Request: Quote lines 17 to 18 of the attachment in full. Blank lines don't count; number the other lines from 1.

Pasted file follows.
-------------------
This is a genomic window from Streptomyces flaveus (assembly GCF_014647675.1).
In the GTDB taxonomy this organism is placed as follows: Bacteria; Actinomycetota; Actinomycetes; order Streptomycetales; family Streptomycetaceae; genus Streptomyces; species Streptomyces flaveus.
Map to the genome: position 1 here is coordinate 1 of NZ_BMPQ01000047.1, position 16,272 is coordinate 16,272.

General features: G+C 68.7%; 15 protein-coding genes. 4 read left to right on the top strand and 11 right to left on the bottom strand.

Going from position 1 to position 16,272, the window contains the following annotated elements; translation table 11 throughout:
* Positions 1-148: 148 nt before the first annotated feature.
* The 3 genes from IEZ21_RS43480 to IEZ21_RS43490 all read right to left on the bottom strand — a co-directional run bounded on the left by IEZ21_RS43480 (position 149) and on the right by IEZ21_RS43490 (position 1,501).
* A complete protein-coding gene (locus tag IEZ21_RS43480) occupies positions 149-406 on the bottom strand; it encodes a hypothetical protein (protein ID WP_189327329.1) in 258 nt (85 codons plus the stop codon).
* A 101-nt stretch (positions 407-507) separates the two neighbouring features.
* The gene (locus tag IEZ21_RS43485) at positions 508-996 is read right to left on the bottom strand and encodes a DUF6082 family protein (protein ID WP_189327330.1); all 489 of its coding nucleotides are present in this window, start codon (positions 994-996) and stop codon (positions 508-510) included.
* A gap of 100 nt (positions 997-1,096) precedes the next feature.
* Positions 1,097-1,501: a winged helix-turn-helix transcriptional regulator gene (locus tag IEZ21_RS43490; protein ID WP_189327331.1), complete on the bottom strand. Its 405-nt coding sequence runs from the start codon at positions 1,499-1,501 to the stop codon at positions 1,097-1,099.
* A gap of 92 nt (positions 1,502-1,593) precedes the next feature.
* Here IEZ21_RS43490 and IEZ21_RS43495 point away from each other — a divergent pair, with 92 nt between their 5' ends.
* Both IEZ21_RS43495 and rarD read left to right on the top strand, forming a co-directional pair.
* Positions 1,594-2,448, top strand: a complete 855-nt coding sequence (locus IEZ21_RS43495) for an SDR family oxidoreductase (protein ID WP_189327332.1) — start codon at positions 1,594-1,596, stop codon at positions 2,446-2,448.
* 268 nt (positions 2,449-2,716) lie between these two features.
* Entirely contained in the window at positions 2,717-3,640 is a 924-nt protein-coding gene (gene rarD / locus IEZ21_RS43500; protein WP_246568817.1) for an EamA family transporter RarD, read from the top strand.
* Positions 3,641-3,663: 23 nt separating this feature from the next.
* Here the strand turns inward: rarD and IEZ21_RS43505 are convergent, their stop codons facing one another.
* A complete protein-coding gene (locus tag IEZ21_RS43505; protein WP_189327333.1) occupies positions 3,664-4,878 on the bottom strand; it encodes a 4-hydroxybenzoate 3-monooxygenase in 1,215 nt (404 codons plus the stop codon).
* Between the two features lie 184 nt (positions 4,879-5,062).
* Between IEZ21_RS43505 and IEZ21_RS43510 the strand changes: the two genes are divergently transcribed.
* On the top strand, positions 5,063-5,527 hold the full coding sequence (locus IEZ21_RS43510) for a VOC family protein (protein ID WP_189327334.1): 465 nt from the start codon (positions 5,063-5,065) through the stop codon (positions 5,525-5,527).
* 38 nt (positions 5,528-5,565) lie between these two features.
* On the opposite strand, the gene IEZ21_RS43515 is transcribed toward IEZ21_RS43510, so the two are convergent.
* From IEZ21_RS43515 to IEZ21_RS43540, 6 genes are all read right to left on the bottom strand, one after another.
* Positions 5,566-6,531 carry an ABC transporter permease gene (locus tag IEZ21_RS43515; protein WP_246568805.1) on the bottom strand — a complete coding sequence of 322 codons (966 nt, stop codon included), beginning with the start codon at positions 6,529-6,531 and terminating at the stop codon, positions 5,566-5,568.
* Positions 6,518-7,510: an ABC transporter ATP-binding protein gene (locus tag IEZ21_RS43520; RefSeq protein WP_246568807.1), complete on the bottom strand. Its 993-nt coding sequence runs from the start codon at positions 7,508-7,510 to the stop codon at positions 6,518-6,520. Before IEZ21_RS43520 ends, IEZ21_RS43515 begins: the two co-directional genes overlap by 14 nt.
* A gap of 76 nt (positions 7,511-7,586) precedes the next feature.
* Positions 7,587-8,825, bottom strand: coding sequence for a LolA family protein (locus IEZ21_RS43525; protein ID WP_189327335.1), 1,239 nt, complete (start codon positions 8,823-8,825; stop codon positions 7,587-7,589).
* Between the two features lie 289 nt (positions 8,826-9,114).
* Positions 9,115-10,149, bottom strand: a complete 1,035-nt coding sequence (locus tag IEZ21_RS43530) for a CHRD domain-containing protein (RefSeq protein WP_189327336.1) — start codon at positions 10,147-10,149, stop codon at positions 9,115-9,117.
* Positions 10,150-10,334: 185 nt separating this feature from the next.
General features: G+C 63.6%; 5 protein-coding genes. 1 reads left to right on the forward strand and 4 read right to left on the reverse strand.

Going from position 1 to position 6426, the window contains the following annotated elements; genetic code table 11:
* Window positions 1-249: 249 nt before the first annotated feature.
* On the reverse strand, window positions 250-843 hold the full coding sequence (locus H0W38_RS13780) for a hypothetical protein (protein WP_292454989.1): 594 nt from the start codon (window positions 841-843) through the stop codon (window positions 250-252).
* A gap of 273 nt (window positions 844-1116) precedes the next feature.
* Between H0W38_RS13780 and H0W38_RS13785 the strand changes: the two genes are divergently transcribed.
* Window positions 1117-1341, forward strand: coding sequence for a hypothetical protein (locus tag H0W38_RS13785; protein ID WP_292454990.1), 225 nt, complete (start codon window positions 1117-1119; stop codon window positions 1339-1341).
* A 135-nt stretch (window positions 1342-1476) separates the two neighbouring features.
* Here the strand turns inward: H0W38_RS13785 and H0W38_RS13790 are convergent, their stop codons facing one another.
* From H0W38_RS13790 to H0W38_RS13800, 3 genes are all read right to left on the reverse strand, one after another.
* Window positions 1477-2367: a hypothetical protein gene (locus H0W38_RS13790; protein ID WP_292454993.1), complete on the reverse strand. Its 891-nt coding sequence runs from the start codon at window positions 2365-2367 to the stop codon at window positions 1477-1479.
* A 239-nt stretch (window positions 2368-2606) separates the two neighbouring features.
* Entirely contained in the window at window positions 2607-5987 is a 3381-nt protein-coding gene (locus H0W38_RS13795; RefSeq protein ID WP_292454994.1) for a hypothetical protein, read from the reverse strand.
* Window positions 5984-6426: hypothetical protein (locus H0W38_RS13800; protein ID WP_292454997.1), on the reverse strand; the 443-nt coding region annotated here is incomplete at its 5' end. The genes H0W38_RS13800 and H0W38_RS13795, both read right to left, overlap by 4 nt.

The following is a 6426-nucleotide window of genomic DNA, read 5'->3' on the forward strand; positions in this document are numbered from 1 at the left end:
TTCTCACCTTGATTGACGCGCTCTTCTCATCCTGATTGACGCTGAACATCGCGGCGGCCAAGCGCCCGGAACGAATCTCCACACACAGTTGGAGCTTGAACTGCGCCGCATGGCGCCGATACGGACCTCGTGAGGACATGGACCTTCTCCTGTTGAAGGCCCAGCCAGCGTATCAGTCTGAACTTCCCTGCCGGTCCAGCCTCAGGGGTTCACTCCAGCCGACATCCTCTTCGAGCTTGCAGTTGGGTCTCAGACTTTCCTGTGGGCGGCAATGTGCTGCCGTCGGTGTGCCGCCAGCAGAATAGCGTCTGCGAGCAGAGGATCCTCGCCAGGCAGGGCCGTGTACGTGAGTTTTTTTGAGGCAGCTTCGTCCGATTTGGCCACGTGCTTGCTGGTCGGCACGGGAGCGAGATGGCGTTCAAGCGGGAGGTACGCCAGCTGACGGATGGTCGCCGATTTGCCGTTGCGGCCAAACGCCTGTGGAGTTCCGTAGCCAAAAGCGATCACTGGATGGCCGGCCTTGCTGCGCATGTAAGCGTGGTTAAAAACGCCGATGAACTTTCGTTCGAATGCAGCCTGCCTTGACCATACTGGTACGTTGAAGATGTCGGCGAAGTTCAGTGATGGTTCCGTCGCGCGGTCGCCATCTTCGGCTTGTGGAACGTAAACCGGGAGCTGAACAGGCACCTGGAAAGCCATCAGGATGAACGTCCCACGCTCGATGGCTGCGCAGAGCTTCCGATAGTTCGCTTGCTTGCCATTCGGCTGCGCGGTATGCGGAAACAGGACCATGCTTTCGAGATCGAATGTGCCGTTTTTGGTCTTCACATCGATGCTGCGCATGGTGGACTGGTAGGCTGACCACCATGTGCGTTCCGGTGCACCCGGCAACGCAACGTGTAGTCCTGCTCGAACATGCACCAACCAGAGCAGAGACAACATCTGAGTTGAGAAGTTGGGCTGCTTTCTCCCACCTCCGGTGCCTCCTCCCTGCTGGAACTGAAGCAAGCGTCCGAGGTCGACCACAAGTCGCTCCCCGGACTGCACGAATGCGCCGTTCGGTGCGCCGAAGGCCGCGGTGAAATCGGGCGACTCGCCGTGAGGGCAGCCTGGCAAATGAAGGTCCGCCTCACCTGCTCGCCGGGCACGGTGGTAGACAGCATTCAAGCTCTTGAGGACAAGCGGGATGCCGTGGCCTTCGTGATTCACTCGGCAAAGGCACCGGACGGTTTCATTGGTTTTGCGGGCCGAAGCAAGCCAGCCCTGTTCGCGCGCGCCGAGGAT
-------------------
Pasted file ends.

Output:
* 268 nt (positions 2,449-2,716) lie between these two features.
* Entirely contained in the window at positions 2,717-3,640 is a 924-nt protein-coding gene (gene rarD / locus IEZ21_RS43500; protein WP_246568817.1) for an EamA family transporter RarD, read from the top strand.